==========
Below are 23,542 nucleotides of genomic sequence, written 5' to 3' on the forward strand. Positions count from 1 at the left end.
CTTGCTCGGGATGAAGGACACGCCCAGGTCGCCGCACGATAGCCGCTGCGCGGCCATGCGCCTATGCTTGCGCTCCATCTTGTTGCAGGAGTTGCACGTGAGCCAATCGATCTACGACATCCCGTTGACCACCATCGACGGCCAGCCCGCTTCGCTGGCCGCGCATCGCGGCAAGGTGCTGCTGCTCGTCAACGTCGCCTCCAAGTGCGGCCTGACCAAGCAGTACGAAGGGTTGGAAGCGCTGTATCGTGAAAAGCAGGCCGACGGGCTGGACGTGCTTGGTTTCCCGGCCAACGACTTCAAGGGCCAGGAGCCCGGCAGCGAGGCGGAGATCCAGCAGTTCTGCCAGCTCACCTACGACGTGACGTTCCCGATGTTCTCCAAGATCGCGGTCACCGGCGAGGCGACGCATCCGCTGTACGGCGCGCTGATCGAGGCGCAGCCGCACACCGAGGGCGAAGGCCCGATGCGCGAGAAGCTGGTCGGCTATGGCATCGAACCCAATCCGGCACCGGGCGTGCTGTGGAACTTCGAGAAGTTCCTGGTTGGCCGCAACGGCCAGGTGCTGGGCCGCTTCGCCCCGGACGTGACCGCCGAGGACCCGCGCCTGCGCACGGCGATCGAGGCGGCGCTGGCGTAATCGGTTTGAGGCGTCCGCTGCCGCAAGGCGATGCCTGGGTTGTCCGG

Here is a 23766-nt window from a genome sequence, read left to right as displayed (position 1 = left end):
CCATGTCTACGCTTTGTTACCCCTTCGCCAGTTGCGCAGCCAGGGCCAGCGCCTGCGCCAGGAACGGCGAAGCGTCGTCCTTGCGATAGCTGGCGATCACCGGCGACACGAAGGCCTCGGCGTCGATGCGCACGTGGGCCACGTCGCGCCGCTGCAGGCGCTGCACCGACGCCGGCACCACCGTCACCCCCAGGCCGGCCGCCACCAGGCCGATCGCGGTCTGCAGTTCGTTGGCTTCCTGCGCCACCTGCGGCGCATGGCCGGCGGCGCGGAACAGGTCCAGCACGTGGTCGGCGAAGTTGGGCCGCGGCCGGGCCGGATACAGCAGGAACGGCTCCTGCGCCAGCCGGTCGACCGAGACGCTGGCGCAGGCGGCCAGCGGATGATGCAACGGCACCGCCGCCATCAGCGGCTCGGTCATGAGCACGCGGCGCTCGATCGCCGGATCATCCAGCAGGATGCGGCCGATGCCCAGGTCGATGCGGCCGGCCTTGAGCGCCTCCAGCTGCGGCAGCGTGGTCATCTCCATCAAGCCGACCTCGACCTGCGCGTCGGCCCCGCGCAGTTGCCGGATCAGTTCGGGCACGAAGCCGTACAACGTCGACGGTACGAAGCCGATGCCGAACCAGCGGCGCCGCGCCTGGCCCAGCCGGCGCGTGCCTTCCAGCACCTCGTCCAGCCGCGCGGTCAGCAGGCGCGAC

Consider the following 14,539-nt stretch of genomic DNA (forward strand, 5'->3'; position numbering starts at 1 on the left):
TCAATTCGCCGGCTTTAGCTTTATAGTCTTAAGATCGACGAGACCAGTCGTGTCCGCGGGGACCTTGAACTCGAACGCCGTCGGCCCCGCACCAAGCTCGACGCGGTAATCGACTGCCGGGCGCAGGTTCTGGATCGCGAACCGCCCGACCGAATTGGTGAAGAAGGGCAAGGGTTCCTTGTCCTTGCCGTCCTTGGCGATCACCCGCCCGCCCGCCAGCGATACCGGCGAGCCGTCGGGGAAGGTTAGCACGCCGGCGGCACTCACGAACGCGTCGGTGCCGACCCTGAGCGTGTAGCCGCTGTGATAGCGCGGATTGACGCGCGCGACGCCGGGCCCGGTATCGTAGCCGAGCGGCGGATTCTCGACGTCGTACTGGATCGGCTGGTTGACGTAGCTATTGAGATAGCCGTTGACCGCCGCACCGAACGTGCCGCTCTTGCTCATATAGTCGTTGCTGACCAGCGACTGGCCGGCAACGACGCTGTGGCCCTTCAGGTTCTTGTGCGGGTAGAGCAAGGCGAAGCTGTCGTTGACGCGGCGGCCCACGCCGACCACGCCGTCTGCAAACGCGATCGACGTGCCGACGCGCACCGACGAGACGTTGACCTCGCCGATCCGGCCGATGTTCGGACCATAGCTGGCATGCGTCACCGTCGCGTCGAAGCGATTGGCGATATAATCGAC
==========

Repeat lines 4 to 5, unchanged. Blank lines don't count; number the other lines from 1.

CCATGTCTACGCTTTGTTACCCCTTCGCCAGTTGCGCAGCCAGGGCCAGCGCCTGCGCCAGGAACGGCGAAGCGTCGTCCTTGCGATAGCTGGCGATCACCGGCGACACGAAGGCCTCGGCGTCGATGCGCACGTGGGCCACGTCGCGCCGCTGCAGGCGCTGCACCGACGCCGGCACCACCGTCACCCCCAGGCCGGCCGCCACCAGGCCGATCGCGGTCTGCAGTTCGTTGGCTTCCTGCGCCACCTGCGGCGCATGGCCGGCGGCGCGGAACAGGTCCAGCACGTGGTCGGCGAAGTTGGGCCGCGGCCGGGCCGGATACAGCAGGAACGGCTCCTGCGCCAGCCGGTCGACCGAGACGCTGGCGCAGGCGGCCAGCGGATGATGCAACGGCACCGCCGCCATCAGCGGCTCGGTCATGAGCACGCGGCGCTCGATCGCCGGATCATCCAGCAGGATGCGGCCGATGCCCAGGTCGATGCGGCCGGCCTTGAGCGCCTCCAGCTGCGGCAGCGTGGTCATCTCCATCAAGCCGACCTCGACCTGCGCGTCGGCCCCGCGCAGTTGCCGGATCAGTTCGGGCACGAAGCCGTACAACGTCGACGGTACGAAGCCGATGCCGAACCAGCGGCGCCGCGCCTGGCCCAGCCGGCGCGTGCCTTCCAGCACCTCGTCCAGCCGCGCGGTCAGCAGGCGCGAC

Consider the following 14,539-nt stretch of genomic DNA (forward strand, 5'->3'; position numbering starts at 1 on the left):